“It was the most shaming experience of my life, talking to these people,” said New Yorker writer George Packer the other morning, sitting on an antique sofa in the living room of the Prospect Heights townhouse he shares with his wife, writer Laura Secor, and their 4-month-old son, Charlie. Mr. Packer, who is 47, was referring to Iraqi employees of the American government, newspapers and NGOs who had found themselves, by the time he visited Baghdad in January 2007, caught in an increasingly dangerous trap: Shunned and shamed by other Iraqis for being “collaborators,” they were finding that the American government offered no refuge. “It had been swept under the rug as a bureaucratic and PR problem that was ignored. One embassy worker found a severed dog head with a note attached in his yard, and his supervisor offered him one month paid leave—nothing else. They’ve become total pariahs in Iraq.”
Mr. Packer’s trip last January was the sixth time he had traveled to Iraq for The New Yorker since July 2003, and it was the first to focus exclusively on the urgent problem of this small group of Iraqis. In March, his article “Betrayed: The Iraqis Who Trusted America the Most” was published in the magazine and immediately became something of a sensation; soon afterward, he met with the Culture Project, the downtown, politically minded theater company, to discuss turning it into a play. (Mr. Packer’s New Yorker colleague Lawrence Wright had great success at the Culture Project last year with his one-man show, My Trip to Al-Qaeda.) Now, less than a year later, Betrayed will open on Feb. 6, with previews beginning Friday; the show runs at the Culture Project through March 16, and an early version of the script has been published by Farrar, Straus & Giroux.
“When I first met George, I thought, ‘This is his first play and it’s a really good play,’” said director Pippin Parker last Thursday, on a break from rehearsal in a studio space across from the Public Theater on Lafayette Street. In the mid-1980’s, Mr. Parker co-founded the Naked Angels Theater Company (perhaps best known to nontheater people for being the place where Matthew Broderick met Sarah Jessica Parker, who is Mr. Parker’s younger sister), and he currently chairs the graduate playwriting department at the New School. “I had read the article, and from the beginning you realize you’re in a situation with people. That’s been our guide. George wasn’t saying, ‘This is a moral and national shame.’ He was saying, ‘Here are these people, look at their lives—what they believe in is what we told them to believe in.’”
The play centers on the stories of two Iraqis—one Shiite, one Sunni—named Adnan (Waleed F. Zuaiter) and Laith (Sevan Greene), friends who work in the U.S. Embassy in the Green Zone in Baghdad. (The characters are conflations of several Iraqis Mr. Packer wrote about in “Betrayed” and other articles, most of which were published in some form in his 2005 book, The Assassins’ Gate.) They confront obstacle upon obstacle as they attempt to go about their work, and finally find a sympathetic ear in a low-level embassy employee named Prescott, played by Michael Doyle. At the beginning of the play, Prescott seems like a typical bureaucrat: When his employees try to tell him what conditions are like for them, he retreats into the comfort of poll numbers that, he assures the Iraqis, show how Iraqis really feel. His naïveté is at once breathtaking and heartbreaking, yet as his character slowly begins to understand the position the Iraqis are in, he too encounters bureaucratic obstacles from higher-ups.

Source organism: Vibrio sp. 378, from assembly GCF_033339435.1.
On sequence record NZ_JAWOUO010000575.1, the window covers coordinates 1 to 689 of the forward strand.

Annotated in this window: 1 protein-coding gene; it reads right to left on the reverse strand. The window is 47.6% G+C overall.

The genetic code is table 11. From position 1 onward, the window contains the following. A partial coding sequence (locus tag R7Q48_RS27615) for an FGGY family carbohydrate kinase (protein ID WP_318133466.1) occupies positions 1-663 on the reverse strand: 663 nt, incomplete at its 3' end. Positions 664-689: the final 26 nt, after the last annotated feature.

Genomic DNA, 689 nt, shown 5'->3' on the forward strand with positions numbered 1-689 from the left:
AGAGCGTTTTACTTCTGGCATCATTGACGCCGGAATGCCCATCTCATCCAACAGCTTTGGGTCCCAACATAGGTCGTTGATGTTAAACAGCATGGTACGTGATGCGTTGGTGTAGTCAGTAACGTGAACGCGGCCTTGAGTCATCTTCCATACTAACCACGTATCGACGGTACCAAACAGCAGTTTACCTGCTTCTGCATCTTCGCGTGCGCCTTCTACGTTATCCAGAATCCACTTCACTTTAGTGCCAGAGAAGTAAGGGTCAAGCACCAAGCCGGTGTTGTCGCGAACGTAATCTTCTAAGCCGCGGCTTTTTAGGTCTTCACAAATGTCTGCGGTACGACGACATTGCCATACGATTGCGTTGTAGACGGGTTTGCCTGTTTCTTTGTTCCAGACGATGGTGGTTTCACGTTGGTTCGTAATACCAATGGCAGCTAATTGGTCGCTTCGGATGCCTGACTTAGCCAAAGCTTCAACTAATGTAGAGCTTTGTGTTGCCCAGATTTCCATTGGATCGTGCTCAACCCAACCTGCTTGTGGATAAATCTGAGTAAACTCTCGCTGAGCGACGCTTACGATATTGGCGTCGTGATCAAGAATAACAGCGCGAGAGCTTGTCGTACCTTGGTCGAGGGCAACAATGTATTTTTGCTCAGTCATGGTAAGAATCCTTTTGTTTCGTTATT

“The inherent trap is thinking that things are black and white,” said Mr. Parker. “People in a war-torn country don’t see things in black and white, so we’re navigating the middle ground. It’s not a ‘political’ play. It’s political in the largest sense but it doesn’t rest on politics for its drama.”
At last Thursday’s rehearsal, Mr. Parker had his actors run a scene in which Prescott confronts his superior about getting badges with better clearance for his Iraqi employees. Mr. Doyle stopped the scene, asking for more direction from Mr. Parker.
“[The embassy employees] never say no,” Mr. Parker said. “They always want to throw it to someone else.”
“THE U.S. EMBASSY was the worst experience,” said Mr. Packer, recalling his visit there during research for “Betrayed.” Mr. Packer wore a light green shirt, the top two buttons undone, jeans and black boots. His house is decorated in a global intellectual chic style, with art from around the world, simple yet expensive-looking wood furniture and lots of books in built-in bookshelves. “I passed through endless security doors and checks—it was like Get Smart, with doors that open and close behind you—and I finally arrived in the inner sanctum. There was no air, there was no light and there were no Iraqis. The Americans were working in a hermetically sealed environment.” In the play, Mr. Packer implies strongly that the Americans in Iraq have a willful ignorance of Iraqi politics and culture, preferring instead to remain in their all-American safe zones.
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